With four generations of employees in the workplace today, recruiters and HR leaders must understand and manage a diverse set of workers. Different generations have different points of views and motivations, and the largest group of those is millennials. By 2025, 75 percent of the workforce will be made up of people born between 1982 and 2000, reports Forbes.

Managing millennials in the workplace may require a shift in thinking as well as an overhaul of your HR processes. Millennials expect flexibility and value work-life balance more than any generation before them, according to a report by Deloitte. In fact, nearly two-thirds of millennials would prefer to work on a freelance basis, as a direct contractor, through an agency or on a "gig" basis, working for multiple companies at once. This makes HR functions such as tracking time, developing benefits and designing time-off policies more complex.

Get in the Game

Start serving millennials by taking a look at the roles you need to fill; decide where you can offer workers flexibility. Are there jobs suited for freelance or remote employees? While this is a change from traditional work arrangements, having some of your workers out of the office actually benefits the employer; the Deloitte report found that flexibility correlates with improved performance. Advertise your positions on sites such as Upwork, the most popular freelance site on the Internet according to Forbes, as well as Guru or Freelancer.

Set Up Systems

Using freelance help could mean a change in the recruiting and hiring process. Department managers often directly hire people to fill their needs, bypassing the HR department. Stay in the loop by establishing a budget as well as a system for coding costs. Freelancers may have higher rates, but the organization is not paying for benefits and other costs. So, figure out how to compare the total cost for freelancers versus full-time employees in your organization. If you find that you are spending as much or more on freelance workers, consider converting the position(s) to full-time position if the role will be ongoing.

Make sure your organization stays compliant with freelance legislation that governs the definition of an independent contractor versus an employee. The IRS's general rule is that an individual is an independent contractor if the payer has the right to control or direct only the result of the work and not what will be done and how it will be done.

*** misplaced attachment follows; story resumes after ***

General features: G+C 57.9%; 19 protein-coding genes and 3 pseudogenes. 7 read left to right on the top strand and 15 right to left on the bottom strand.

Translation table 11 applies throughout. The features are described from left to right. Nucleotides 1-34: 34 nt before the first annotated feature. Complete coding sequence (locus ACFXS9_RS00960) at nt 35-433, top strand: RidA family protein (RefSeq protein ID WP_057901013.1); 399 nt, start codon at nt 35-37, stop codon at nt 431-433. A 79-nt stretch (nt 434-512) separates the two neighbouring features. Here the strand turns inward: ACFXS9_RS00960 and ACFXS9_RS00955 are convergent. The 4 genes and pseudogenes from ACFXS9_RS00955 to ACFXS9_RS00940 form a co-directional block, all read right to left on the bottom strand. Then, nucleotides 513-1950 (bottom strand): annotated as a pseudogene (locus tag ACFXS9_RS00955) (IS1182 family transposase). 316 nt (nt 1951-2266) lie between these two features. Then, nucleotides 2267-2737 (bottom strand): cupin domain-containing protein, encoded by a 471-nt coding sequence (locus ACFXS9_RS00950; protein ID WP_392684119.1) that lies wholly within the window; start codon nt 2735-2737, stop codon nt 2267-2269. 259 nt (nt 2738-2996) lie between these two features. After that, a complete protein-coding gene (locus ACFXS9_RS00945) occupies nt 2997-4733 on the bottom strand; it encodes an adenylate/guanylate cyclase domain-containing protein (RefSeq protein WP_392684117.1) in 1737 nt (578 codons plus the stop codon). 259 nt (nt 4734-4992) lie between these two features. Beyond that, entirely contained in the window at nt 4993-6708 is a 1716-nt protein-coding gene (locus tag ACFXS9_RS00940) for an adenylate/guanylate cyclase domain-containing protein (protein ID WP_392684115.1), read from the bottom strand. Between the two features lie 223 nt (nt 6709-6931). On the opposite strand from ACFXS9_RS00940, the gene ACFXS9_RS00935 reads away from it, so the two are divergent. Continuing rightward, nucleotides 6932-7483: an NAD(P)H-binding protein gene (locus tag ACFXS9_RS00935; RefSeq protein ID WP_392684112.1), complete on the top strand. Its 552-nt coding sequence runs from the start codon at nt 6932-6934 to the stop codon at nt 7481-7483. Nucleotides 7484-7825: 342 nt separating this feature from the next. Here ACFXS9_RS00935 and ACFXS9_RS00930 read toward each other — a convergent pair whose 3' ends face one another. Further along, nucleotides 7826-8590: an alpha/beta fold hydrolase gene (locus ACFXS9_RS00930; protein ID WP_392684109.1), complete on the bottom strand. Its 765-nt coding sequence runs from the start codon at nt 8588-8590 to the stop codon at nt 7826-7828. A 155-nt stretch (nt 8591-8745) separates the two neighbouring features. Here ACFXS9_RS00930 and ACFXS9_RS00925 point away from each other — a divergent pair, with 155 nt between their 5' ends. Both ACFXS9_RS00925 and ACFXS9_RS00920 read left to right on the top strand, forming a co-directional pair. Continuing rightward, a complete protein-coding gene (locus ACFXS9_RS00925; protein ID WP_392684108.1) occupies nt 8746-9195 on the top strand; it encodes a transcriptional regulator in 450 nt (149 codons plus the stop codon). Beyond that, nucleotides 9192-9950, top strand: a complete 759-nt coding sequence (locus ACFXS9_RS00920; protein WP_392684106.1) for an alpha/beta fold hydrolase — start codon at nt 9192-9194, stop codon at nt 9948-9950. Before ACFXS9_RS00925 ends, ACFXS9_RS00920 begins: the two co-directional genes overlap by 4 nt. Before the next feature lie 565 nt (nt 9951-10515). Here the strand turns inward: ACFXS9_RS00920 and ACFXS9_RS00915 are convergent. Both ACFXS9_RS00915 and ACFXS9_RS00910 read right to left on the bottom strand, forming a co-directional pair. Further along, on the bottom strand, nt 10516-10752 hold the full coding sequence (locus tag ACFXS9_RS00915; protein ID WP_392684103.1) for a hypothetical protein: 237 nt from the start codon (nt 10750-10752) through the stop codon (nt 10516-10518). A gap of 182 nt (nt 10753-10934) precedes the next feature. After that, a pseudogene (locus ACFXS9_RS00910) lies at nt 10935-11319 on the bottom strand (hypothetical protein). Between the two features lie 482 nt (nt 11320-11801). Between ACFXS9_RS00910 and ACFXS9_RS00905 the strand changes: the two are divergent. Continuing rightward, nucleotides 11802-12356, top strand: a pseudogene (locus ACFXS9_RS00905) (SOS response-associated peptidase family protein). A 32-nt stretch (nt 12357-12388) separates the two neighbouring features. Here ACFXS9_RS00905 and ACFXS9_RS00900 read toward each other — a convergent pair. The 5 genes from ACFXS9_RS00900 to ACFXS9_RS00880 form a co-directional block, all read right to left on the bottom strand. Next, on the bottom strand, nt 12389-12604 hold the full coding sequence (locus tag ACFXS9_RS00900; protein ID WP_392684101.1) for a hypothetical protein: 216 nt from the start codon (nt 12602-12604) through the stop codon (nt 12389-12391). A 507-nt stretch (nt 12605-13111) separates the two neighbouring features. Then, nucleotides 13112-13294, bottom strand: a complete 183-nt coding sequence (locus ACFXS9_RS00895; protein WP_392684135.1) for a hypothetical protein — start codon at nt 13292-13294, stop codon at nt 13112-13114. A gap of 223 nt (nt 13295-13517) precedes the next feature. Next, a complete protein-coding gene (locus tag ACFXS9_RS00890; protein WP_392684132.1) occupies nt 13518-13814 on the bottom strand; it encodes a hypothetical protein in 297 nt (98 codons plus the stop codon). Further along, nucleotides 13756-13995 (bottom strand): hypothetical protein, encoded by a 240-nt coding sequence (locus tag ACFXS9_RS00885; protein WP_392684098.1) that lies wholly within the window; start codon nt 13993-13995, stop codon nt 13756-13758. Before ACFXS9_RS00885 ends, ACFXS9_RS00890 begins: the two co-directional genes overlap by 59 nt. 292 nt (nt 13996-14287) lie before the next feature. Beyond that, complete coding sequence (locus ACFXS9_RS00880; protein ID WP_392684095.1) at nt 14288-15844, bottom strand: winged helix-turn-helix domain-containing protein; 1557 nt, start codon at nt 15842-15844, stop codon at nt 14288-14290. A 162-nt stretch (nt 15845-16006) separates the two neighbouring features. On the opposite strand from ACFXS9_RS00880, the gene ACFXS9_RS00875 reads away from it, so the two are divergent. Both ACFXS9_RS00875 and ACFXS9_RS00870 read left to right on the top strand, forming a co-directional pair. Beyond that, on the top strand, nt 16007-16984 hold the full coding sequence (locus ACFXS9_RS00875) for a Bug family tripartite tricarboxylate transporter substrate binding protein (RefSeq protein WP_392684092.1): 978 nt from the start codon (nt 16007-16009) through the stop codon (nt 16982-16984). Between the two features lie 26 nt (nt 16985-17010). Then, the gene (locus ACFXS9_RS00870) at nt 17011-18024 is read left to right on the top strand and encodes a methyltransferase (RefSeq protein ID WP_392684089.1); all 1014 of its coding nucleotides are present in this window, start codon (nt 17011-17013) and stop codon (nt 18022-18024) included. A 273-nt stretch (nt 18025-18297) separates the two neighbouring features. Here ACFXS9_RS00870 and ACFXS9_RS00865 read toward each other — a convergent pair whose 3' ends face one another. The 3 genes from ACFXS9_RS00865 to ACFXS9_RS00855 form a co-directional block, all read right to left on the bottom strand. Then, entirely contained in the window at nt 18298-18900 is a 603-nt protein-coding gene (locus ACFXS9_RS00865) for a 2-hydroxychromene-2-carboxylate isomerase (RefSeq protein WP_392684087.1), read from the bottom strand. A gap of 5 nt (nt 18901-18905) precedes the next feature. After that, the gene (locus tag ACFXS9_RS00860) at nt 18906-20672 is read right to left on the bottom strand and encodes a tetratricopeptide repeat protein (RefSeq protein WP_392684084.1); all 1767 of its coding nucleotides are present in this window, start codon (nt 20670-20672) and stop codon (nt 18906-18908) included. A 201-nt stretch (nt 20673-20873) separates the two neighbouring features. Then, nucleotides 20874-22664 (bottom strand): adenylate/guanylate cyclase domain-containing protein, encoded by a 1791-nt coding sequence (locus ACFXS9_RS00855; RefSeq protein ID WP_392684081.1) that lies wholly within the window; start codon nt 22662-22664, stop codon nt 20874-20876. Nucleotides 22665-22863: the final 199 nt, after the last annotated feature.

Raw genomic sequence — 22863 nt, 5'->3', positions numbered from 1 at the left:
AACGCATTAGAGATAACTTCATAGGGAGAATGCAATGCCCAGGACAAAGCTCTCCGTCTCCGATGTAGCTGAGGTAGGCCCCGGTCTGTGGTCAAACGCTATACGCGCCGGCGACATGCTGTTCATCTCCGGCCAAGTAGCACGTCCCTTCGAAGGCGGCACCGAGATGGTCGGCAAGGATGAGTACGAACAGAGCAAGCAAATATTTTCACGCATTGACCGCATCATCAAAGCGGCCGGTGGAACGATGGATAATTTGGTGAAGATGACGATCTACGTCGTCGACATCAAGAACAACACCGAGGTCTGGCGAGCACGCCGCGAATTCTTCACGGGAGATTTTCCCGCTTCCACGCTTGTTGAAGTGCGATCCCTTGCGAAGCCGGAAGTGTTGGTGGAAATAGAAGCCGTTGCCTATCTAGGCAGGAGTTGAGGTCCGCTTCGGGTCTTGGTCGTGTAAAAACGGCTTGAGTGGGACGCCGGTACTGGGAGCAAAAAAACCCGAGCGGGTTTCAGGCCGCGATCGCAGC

Systems that manage workflow and communication may prove useful, especially if you hire remote workers. Look into a platform like Slack, which allows you to quickly message team members as well as facilitate meetings. Millennials want to be plugged in all of the time, and these tools are more efficient than email. For sharing work, consider Google Drive or Dropbox — which allows cloud access and an ability to send and receive large files. Also, choose one calendar and email platform, such as Google or Microsoft Outlook, to ensure that schedules are in sync. In choosing, remember to look at whether the data is transferred and stored securely.

Design an Attractive Compensation Package

For full- or part-time millennial employees, it's important to know that salary isn't always their primary motivation for deciding where to work. According to a report by Forbes, this group appreciates the ability to customize their compensation packages with things like additional days off, flexible hours, telecommuting, discounts or cafeteria coupons. Rethink your benefits packages and consider offering a variety of options.

Be careful offering benefits to freelancers, advises the Society for Human Resource Management. Offering coverage under your health plan puts you at risk of being seen as having a full-time employee, and that could turn into penalties from the IRS. Some companies work as brokers for their gig workers, matching workers with self-paid insurance plans.

Don't Overlook Onboarding

Just as you would with regular employees, onboard your freelance or agency-provided talent. This can help set expectations and help freelance employees understand how things work and make them feel valued. Coordinate with managers to establish clear guidelines around the work as well as the payment. Be sure to pay invoices in a timely manner. And consider offering perks, such as bonuses or discounts to services or products you sell. Onboarding and engaging remote workers presents a challenge, especially when they work closely with in-house team members. Use a video conferencing software tool such as Yammer or Google Hangout to provide the visual element that helps teams bond.

Just like any generation, not all members are alike. While managing millennials in the workplace it's important to realize that just as people change, so too should your environment. By being open to new ideas and new ways of doing business, you invite your organization to progress as needed.

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blog_tags: Multigenerational Workforce millennials